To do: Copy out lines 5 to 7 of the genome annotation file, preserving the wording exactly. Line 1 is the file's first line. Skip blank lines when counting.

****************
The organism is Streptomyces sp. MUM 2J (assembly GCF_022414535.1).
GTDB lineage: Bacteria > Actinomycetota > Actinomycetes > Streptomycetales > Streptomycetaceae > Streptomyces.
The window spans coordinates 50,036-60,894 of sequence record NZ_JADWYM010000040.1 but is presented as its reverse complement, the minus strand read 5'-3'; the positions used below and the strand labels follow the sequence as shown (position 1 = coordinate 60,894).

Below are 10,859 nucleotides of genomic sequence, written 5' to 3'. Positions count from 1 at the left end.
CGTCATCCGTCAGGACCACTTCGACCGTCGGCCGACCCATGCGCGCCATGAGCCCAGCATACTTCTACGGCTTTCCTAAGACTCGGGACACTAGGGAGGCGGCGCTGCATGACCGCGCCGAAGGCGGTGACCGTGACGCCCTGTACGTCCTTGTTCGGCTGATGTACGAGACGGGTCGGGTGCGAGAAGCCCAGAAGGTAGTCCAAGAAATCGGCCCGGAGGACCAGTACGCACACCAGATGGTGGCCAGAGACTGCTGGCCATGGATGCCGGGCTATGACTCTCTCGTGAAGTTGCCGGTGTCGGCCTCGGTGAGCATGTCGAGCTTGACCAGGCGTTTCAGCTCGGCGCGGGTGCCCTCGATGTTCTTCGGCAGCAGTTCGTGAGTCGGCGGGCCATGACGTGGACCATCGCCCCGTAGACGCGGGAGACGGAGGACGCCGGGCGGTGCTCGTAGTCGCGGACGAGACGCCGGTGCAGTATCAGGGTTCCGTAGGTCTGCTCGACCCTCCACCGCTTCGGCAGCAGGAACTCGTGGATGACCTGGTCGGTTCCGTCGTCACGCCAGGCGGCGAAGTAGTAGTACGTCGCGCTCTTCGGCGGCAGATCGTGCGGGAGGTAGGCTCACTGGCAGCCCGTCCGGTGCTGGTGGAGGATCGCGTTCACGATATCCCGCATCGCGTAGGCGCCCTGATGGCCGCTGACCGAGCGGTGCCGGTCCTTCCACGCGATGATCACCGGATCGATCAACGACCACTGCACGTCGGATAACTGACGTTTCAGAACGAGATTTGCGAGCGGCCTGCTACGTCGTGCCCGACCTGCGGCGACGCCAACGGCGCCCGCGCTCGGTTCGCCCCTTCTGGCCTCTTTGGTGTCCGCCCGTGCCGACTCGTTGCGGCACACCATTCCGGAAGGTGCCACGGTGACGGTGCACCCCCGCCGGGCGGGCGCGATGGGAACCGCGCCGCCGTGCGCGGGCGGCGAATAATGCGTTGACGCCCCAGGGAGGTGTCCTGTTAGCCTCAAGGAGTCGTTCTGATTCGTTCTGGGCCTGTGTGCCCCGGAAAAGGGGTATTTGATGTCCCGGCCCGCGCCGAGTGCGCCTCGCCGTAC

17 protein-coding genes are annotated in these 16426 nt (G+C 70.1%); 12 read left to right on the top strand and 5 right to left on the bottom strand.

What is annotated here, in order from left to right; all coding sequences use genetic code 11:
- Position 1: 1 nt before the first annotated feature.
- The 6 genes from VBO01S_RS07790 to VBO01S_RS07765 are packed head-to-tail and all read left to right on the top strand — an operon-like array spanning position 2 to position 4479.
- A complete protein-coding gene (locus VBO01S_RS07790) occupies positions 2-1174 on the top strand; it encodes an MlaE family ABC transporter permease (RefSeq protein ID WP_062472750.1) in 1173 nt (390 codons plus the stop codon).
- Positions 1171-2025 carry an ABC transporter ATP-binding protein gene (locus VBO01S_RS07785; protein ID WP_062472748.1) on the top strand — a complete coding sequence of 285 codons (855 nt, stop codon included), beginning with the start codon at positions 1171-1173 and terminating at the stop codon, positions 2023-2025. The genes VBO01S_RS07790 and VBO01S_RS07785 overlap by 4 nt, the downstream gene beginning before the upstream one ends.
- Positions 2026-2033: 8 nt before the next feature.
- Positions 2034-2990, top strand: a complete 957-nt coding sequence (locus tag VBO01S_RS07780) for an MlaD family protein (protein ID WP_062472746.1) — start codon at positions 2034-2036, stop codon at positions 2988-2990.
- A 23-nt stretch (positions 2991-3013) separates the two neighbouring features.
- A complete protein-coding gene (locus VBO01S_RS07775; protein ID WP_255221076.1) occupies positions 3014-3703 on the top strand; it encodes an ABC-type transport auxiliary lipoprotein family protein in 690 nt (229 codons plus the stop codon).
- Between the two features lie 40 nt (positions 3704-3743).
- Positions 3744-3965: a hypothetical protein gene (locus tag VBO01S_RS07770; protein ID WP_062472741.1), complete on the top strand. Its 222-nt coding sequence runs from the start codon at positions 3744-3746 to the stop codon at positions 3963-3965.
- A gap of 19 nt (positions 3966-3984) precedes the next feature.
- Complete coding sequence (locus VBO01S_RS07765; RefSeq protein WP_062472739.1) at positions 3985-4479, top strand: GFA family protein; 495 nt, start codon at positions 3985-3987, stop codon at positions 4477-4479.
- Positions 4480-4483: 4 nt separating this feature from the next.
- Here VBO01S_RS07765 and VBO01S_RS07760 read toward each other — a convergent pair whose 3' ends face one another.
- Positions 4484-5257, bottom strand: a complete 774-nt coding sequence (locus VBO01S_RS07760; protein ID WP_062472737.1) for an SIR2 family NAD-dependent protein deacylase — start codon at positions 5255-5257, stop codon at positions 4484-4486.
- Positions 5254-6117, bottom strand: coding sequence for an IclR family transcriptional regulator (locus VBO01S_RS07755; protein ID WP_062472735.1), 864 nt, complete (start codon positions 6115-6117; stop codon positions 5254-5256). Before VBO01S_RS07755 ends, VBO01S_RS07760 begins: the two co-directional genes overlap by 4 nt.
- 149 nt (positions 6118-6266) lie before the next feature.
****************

CGTCATCCGTCAGGACCACTTCGACCGTCGGCCGACCCATGCGCGCCATGAGCCCAGCATACTTCTACGGCTTTCCTAAGACTCGGGACACTAGGGAGGCGGCGCTGCATGACCGCGCCGAAGGCGGTGACCGTGACGCCCTGTACGTCCTTGTTCGGCTGATGTACGAGACGGGTCGGGTGCGAGAAGCCCAGAAGGTAGTCCAAGAAATCGGCCCGGAGGACCAGTACGCACACCAGATGGTGGCCAGAGACTGCTGGCCATGGATGCCGGGCTATGACTCTCTCGTGAAGTTGCCGGTGTCGGCCTCGGTGAGCATGTCGAGCTTGACCAGGCGTTTCAGCTCGGCGCGGGTGCCCTCGATGTTCTTCGGCAGCAGTTCGTGAGTCGGCGGGCCATGACGTGGACCATCGCCCCGTAGACGCGGGAGACGGAGGACGCCGGGCGGTGCTCGTAGTCGCGGACGAGACGCCGGTGCAGTATCAGGGTTCCGTAGGTCTGCTCGACCCTCCACCGCTTCGGCAGCAGGAACTCGTGGATGACCTGGTCGGTTCCGTCGTCACGCCAGGCGGCGAAGTAGTAGTACGTCGCGCTCTTCGGCGGCAGATCGTGCGGGAGGTAGGCTCACTGGCAGCCCGTCCGGTGCTGGTGGAGGATCGCGTTCACGATATCCCGCATCGCGTAGGCGCCCTGATGGCCGCTGACCGAGCGGTGCCGGTCCTTCCACGCGATGATCACCGGATCGATCAACGACCACTGCACGTCGGATAACTGACGTTTCAGAACGAGATTTGCGAGCGGCCTGCTACGTCGTGCCCGACCTGCGGCGACGCCAACGGCGCCCGCGCTCGGTTCGCCCCTTCTGGCCTCTTTGGTGTCCGCCCGTGCCGACTCGTTGCGGCACACCATTCCGGAAGGTGCCACGGTGACGGTGCACCCCCGCCGGGCGGGCGCGATGGGAACCGCGCCGCCGTGCGCGGGCGGCGAATAATGCGTTGACGCCCCAGGGAGGTGTCCTGTTAGCCTCAAGGAGTCGTTCTGATTCGTTCTGGGCCTGTGTGCCCCGGAAAAGGGGTATTTGATGTCCCGGCCCGCGCCGAGTGCGCCTCGCCGTAC

17 protein-coding genes are annotated in these 16426 nt (G+C 70.1%); 12 read left to right on the top strand and 5 right to left on the bottom strand.

What is annotated here, in order from left to right; all coding sequences use genetic code 11: